Number of vessels with lost AIS signals in the Black Sea increases but due to safety rather than subterfuge
Since the invasion, there has been an increase in the number of vessels operating in the Black Sea with lost AIS signals for one day or more, but there is no indication yet that this increase is linked to suspicious behaviour including covert ship-to-ship (STS) activity.
A vessel’s automatic identification system (AIS) plays an important role in commercial shipping, transmitting information about a vessel including its location to help avoid collisions. The use of AIS is mandated by the International Maritime Organisation (IMO) but the ability to turn it off and hide a ship’s location has been increasingly used as a tactic to hide illegal or sanctioned activity. Short periods of AIS blackout are relatively common and can occur in areas of poor coverage. Kpler uses a wide range of AIS data sources, reducing the likelihood of falsely indicating a vessel has gone “dark” due to poor coverage.
As a general rule, long periods of lost signal when a vessel is operating in an area where sanctioned trade has historically taken place and when a draught change is observed are red flags that the ship has deliberately gone dark to mask its activity.
Small fuel oil tankers go dark in the Sea of Azov
Since the invasion, there has been an increase in the number of vessels that lost signals in the Black Sea, with no increase in the Baltic Sea. But analysis of the vessels in the Black Sea shows no indication of covert STS activity taking place and almost all of the increase has been small tankers that typically operate within the Black Sea transporting fuel oil and other DPP.
Most of the instances of vessels going dark in the Black Sea have been for less than one day. These periods are so short these can almost certainly be due to loss of signal, rather than intentionally turning off the transponder. Most of the cases where a signal was lost for longer have been vessels less than 5,000 dwt transiting the Kerch Strait between the Black Sea and the Sea of Azov, a body of water in close proximity to areas of conflict within Ukraine. These vessels may be turning off their AIS signal to mask their location for the safety of the crew and vessel, rather than illicit trade.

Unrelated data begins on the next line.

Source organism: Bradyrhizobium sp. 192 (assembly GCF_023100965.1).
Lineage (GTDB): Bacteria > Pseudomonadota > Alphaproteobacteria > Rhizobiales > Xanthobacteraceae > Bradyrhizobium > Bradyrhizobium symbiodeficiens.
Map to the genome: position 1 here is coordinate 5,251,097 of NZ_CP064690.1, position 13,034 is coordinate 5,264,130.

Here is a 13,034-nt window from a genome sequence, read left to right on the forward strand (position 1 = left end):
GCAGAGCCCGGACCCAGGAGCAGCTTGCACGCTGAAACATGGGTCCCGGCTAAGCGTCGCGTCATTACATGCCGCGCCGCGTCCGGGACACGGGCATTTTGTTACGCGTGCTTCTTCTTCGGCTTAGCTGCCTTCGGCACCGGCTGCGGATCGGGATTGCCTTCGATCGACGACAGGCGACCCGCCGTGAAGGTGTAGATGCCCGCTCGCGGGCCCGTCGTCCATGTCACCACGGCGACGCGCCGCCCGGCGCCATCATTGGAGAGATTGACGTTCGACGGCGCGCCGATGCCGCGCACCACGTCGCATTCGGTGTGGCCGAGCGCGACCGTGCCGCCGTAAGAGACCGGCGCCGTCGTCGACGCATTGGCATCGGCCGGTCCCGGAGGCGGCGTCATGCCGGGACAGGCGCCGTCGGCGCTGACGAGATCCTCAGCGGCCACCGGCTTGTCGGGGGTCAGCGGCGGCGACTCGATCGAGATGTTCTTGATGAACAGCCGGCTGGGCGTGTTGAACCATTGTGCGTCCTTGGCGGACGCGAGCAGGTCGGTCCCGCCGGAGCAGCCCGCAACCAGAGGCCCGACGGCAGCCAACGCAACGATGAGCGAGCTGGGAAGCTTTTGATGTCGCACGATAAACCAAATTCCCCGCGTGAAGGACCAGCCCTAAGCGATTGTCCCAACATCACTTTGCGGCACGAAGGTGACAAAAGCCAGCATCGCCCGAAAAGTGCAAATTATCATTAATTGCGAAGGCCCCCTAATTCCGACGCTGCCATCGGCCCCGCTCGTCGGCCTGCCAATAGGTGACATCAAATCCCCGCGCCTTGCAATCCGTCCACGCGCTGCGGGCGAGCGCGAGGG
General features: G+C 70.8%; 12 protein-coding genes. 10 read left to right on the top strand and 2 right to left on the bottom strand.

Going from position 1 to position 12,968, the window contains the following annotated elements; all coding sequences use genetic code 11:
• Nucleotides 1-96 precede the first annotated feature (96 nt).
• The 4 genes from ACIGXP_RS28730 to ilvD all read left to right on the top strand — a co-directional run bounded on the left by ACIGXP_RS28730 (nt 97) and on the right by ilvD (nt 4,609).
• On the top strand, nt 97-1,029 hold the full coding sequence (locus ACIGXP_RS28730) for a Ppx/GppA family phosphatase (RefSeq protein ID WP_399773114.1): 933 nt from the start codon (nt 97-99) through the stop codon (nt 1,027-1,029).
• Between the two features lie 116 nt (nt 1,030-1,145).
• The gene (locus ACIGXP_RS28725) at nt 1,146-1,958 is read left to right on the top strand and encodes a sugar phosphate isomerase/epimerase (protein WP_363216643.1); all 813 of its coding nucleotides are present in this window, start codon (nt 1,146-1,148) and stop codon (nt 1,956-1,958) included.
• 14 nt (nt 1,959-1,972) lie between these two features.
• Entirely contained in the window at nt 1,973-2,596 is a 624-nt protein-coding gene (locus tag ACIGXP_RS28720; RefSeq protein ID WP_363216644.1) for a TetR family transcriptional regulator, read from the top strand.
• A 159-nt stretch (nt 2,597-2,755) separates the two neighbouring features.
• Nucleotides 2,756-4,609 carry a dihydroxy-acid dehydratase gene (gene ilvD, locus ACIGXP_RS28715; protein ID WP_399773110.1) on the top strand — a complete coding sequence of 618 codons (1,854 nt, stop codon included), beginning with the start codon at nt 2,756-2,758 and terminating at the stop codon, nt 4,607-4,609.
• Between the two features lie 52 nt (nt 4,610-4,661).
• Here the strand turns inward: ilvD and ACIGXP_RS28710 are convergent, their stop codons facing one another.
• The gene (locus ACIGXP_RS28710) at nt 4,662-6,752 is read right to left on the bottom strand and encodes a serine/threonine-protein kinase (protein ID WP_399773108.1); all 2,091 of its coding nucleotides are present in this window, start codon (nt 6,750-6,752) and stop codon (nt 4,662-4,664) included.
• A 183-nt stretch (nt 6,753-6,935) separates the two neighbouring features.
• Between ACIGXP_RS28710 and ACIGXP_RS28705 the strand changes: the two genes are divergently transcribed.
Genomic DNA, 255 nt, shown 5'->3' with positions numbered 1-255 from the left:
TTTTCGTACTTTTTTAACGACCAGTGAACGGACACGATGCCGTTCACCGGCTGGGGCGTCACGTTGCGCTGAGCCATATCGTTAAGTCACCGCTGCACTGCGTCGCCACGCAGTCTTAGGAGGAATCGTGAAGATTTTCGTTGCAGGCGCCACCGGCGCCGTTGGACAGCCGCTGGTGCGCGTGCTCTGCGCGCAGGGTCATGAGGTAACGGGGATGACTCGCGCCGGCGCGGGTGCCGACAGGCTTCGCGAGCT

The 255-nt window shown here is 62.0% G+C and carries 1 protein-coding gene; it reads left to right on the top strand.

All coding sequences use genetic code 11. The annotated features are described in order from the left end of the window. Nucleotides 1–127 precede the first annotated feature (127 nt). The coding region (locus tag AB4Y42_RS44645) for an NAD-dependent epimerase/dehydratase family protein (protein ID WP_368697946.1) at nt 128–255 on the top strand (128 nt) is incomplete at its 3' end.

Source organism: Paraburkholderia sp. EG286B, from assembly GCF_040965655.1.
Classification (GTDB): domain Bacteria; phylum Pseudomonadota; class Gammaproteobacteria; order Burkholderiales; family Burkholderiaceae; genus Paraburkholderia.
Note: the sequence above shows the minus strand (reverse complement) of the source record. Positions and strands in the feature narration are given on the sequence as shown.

No loss of visibility of the large tanker fleet
There have been no occurrences of Aframax or Suezmax vessels obscuring their location and while there have been a handful of times an MR went dark for more than one day, in most cases, the vessel was in ballast and the period was usually just a day, which is not long enough for a STS to take place. Furthermore, Kpler data show no evidence of draught changes or ongoing suspicious activity after the signal returned.
In terms of the Sovcomflot fleet, which accounts for almost all of the Russian large tanker fleet, while we have observed a fall in the utilization of these vessels, there has been no increase in the number of ships with missing AIS signals per day since the invasion.
Sanctions on the import of Russian oil have only been implemented by the US and the UK (to wind down this year), so there is no real need for vessels to hide their activity as it is not prohibited in most cases. It is therefore not a surprise that there is no evidence of large globally trading vessels going dark.
Widespread European sanctions could lead to an increase in vessels hiding their position
If sanctions on the import of Russian oil are implemented more widely by Europe, which may include carrying Russian cargo, there will be a sharp decline in the number of owners willing to engage with Russia. But as we have seen in Iran in recent years since sanctions were re-imposed, there will still be shipowners who take the risk, particularly if India and China continue to buy from Russia. Those owners that do would use all tools available to hide their location.
But there will be significant scrutiny of these cargoes making evading sanctions difficult. In addition, vessels leaving the Black Sea and Baltic must pass through geographic bottlenecks where vessels can easily be observed from the land. The Bosphorus Strait at the mouth of the Black Sea and the Danish Great Belt Strait in the Baltic Sea. Once beyond these regions vessels can go dark and move the cargo via STS, but as shown with Iranian cargoes, when a vessel arrives at a port, Kpler’s wide range of sources and tracking makes hiding the true origin of any cargo difficult.
Russian cargoes with unknown destinations within normal range
There is also no evidence of an increase in Russian exports with an unknown or hidden destination. Self-sanctioning by oil companies and some trading houses have reduced Russian exports of crude and products heading to Europe. Early indications of full month data for March show crude exports (excluding CPC) fell by 360 kbd m/m, while exports of clean and dirty products fell 300 kbd m/m. These volumes are likely to increase. With around 11.9% of crude cargoes without a confirmed destination, some of this is expected to end up in Europe. The share of unknown destinations is within the normal range at the end of a month compared with an average of 11.7% for the same point in time over the last three months.